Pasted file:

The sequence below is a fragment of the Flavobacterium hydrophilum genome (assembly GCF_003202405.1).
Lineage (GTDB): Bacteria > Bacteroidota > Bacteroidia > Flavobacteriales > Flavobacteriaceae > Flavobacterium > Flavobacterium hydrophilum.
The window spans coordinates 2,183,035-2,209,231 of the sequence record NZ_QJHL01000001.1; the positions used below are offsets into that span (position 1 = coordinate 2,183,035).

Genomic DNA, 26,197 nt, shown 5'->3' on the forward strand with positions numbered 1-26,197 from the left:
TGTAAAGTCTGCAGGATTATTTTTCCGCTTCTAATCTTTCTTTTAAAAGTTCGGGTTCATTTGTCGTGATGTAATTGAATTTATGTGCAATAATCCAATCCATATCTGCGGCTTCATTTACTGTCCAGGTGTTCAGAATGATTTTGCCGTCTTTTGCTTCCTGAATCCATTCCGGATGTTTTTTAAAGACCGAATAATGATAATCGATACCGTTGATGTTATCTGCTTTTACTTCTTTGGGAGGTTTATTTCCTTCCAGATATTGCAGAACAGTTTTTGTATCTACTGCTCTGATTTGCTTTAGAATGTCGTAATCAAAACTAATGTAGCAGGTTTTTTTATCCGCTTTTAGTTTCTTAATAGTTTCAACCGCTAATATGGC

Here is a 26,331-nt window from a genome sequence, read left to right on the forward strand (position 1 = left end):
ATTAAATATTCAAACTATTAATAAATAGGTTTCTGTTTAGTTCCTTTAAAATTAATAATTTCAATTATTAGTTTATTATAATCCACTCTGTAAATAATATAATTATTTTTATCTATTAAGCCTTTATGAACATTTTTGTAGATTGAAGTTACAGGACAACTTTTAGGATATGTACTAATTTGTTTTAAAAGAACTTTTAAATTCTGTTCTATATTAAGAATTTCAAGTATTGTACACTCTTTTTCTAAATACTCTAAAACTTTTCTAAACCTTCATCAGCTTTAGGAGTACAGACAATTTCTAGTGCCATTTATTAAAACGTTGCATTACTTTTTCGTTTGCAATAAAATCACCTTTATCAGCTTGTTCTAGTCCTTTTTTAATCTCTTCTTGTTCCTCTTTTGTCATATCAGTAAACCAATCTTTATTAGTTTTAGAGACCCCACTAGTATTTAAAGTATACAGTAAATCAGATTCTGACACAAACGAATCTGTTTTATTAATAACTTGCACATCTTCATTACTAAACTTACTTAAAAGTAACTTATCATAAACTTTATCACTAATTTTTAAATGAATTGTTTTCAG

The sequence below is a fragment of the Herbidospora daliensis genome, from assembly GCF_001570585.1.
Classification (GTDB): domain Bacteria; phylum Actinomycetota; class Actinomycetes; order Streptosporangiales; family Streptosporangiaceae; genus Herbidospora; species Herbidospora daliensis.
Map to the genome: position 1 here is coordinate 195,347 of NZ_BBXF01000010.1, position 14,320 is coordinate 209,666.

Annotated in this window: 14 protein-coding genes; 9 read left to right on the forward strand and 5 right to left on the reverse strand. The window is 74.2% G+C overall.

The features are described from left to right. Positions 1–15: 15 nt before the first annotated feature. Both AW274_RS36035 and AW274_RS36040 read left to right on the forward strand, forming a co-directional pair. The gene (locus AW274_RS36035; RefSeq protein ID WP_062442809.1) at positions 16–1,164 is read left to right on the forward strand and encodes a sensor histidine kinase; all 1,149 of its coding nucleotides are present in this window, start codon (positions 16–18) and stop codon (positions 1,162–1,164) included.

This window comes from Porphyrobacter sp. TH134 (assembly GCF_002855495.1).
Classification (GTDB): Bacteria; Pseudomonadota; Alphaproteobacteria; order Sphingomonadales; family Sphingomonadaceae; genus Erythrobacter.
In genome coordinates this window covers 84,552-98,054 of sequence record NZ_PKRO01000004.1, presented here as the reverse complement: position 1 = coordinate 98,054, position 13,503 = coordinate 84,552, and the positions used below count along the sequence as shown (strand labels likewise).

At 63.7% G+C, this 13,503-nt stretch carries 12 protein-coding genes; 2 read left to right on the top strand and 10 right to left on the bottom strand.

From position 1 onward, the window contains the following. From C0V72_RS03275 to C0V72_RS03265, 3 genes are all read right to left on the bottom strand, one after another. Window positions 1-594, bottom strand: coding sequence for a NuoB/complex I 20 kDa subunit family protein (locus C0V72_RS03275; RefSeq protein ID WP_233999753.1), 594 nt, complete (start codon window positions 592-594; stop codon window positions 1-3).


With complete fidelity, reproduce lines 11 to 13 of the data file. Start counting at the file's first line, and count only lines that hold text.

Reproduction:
Annotated in this window: 14 protein-coding genes; 9 read left to right on the forward strand and 5 right to left on the reverse strand. The window is 74.2% G+C overall.

The features are described from left to right. Positions 1–15: 15 nt before the first annotated feature. Both AW274_RS36035 and AW274_RS36040 read left to right on the forward strand, forming a co-directional pair. The gene (locus AW274_RS36035; RefSeq protein ID WP_062442809.1) at positions 16–1,164 is read left to right on the forward strand and encodes a sensor histidine kinase; all 1,149 of its coding nucleotides are present in this window, start codon (positions 16–18) and stop codon (positions 1,162–1,164) included.

This window comes from Porphyrobacter sp. TH134 (assembly GCF_002855495.1).